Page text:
Posted: 13 August 2021
Rachel Wright, Owner and Registered Manager of In Safe Hands spoke to us about how they’ve utilised student work placements in their organisation and the benefit this can bring to your recruitment processes and staff morale - get #RecruitmentReady
Rachel told us that her motivation to introduce the work placement scheme is because she believes that students are the workforce of the future and we need to invest in them. She said:
“If we don’t invest in them then they’re not going to have any real life experience of the real life working environment. It’s a great opportunity to develop them.”
Additionally, Rachel highlighted that providing placements for the students was not only beneficial for them, but also brought many positive impacts for her, her team, and the organisation as whole.
Speaking of how the student work placements have benefited her staff, Rachel highlighted that the impact has been two-fold increasing staff’s motivation and morale, as well as their skills and knowledge.
“It’s a great opportunity for my staff to learn from the students as they’re coming through with new ideas and evidence-based research, so it keeps everyone’s practice current as well.
“The staff are keen to share their knowledge, so it keeps them motivated. The care workers have said they’re enjoying the teaching element of the role and they feel more fulfilled.
“Out in the community they can be quite isolated as care workers and having this additional student with them gives them that platform to use their experience and knowledge to impart to the learners, and in turn the students are growing in confidence.”
Rachel also reported that having students on-board is not only helping her team to develop new skills and confidence, but is also supporting the entire organisation in continuing to develop and adapt.
She tells us that the students bring new ideas and challenge old concepts, which is helpful to the whole organisation.
“It does make us question ‘well why do we do that in such a way?’, and that’s exactly what we want, we want to change where we need to, and we want to adapt and overcome the challenges faced by all care providers.”
Student work placements are a valuable tool in supporting recruitment and retention within the social care sector.
By providing current staff with the opportunity to mentor and support students, this new level of fulfilment and responsibility in their role can increase work satisfaction which is important in retaining staff.
Offering opportunities to develop and support students is also an important measure in building the workforce of the future, and ensuring that this workforce has the right skills, values, and behaviours to work in social care.
Rachel told us that the students on work placement at In Safe Hands, undertook a range of different tasks which involved going into people’s home with the support and supervision of a care worker, and providing support ranging from meal preparation, to supporting with medication planning, learning how to make referrals to district nurses, GPs and local community practices, and working with multi-disciplinary teams such as occupational therapists to support specialist equipment.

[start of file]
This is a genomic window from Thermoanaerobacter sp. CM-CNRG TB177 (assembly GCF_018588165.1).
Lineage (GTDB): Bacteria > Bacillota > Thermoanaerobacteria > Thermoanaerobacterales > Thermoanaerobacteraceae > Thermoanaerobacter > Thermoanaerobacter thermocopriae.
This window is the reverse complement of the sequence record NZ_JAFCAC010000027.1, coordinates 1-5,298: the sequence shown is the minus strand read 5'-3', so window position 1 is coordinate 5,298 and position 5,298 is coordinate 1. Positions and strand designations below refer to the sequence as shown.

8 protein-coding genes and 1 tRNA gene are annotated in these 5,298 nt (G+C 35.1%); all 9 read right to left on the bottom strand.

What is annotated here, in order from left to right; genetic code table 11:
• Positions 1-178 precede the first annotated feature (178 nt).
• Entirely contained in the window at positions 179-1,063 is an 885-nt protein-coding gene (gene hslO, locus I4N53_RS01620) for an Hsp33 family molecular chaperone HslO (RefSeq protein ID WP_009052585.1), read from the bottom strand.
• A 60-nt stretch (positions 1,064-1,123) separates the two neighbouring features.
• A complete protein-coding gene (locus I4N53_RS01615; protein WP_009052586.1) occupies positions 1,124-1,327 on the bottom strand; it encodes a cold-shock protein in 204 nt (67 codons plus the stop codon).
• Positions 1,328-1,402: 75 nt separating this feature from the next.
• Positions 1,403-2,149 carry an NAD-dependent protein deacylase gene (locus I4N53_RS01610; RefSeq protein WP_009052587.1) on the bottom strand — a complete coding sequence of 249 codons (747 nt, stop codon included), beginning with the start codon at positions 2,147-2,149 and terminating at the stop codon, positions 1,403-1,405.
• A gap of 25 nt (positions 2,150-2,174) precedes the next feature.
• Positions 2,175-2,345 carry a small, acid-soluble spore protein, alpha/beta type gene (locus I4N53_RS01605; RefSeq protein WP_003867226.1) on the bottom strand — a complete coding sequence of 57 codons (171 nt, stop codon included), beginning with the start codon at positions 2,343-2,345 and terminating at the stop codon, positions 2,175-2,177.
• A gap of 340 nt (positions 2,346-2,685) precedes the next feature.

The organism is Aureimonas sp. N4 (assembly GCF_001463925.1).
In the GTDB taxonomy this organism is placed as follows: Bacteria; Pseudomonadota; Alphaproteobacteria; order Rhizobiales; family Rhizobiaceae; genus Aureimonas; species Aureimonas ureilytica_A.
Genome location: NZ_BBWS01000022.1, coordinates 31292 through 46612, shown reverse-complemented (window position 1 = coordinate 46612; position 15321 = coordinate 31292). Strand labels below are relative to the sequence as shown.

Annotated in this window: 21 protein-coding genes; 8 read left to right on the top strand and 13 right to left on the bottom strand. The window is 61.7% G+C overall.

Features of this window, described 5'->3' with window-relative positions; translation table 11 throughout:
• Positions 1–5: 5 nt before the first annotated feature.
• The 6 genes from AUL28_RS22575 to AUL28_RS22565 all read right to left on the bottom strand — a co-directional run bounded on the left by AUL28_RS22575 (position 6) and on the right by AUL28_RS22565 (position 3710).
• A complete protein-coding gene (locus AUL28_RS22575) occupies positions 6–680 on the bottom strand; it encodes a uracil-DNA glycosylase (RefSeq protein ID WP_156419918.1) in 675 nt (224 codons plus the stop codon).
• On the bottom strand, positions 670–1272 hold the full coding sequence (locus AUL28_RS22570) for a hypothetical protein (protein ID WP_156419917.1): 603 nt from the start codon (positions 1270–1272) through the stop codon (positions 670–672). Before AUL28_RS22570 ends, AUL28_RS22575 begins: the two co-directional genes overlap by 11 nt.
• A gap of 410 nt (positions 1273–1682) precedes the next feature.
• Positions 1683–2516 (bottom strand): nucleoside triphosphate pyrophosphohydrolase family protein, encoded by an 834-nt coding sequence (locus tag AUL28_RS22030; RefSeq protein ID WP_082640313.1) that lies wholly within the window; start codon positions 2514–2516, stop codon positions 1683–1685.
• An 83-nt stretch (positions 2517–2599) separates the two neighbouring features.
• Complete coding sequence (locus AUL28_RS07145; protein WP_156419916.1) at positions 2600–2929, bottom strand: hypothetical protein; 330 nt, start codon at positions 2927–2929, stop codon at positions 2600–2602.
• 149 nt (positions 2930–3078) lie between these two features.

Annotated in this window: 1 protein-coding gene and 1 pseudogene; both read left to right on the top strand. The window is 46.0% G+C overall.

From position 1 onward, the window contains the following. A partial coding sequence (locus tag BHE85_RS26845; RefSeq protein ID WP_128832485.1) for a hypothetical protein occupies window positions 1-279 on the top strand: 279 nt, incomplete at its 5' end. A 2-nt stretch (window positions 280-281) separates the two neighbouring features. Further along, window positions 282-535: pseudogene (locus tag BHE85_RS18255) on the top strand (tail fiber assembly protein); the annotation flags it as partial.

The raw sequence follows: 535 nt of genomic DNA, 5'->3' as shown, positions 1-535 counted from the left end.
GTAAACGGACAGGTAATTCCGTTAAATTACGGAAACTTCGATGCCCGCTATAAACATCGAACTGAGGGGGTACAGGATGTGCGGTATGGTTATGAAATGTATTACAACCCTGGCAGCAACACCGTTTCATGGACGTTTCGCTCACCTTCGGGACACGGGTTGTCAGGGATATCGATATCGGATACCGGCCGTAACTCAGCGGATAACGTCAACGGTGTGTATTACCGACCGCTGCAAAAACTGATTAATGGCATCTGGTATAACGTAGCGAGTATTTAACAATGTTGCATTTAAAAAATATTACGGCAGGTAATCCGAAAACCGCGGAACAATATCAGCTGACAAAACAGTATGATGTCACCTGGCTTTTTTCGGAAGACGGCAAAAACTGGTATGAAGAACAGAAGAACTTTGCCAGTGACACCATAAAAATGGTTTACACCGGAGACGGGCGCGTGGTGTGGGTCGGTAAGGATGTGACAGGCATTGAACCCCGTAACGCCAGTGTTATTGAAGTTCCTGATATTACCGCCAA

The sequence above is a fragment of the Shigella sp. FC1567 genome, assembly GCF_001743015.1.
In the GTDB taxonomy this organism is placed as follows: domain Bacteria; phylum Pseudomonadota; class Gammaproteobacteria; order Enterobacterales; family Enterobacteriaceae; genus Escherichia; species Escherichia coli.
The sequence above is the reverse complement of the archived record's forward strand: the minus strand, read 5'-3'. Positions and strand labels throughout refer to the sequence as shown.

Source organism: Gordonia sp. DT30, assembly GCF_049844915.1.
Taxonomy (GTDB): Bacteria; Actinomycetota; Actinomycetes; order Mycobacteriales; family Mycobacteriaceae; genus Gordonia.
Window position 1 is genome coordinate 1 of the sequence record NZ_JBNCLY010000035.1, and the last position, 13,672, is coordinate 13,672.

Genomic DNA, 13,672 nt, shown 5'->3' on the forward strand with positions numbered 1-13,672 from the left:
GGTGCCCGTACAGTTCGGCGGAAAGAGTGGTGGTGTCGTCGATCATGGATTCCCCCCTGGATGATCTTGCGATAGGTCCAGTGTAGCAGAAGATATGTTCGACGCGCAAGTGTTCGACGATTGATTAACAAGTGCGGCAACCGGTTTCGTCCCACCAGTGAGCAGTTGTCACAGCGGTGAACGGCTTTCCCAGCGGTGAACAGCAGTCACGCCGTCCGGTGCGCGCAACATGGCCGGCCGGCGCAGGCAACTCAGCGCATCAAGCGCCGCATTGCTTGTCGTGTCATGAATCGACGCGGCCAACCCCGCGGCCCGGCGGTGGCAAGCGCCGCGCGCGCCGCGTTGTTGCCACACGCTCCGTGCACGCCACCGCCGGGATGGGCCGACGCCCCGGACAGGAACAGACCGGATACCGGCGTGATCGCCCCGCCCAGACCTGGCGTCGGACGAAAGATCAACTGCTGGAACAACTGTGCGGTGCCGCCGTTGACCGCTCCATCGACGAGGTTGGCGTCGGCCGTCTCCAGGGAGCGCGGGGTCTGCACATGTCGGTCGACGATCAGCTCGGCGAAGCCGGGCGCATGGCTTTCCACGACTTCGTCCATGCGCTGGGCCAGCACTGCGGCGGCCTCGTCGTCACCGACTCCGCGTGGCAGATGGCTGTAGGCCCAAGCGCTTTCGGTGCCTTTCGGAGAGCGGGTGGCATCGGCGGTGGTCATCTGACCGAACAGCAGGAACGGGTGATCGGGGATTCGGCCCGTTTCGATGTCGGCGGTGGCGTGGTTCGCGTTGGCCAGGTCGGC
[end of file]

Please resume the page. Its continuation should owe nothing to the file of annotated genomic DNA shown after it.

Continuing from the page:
She says this varied real-life experience will be invaluable in preparing students for a future career in care and seeing the how-to-dos of the job which you wouldn’t necessarily experience in the college setting.
The work placements have also had a more direct positive impact on recruitment at In Safe Hands, with two of the former work placement students now working at the organisation full-time. In addition, having built a close relationship with the college, they’re now supporting with promoting placement and full-time roles on their college job board.
Rachel says, “In terms of recruitment it’s been a very positive step.”
Beyond this, Rachel has felt many other positive results of the work placement scheme for her and her organisation. She says:
“To be honest it’s been a real success story for us.
“As a manager seeing the job satisfaction that my staff get from having the students and seeing the confidence of the students grow too has been really nice.”
Rachel also said that growing their community partnerships through the scheme with the college as well as district nurses, GPs, and allied health professionals has provided a real sense of community spirit, and adds, “I feel this is exactly how it should be to get the necessary skills and experience to do the job.”
Her advice to any organisation launching a work placement scheme include getting to know the students; finding out what they want from the placement; setting your expectations, and being very clear about roles and responsibilities in order to support them in the best possible way.
Rachel says she would advise any setting if they can to take on students, saying it’s so beneficial to your team and to yourself.
For more information on social care recruitment have a look at our #RecruitmentReady page.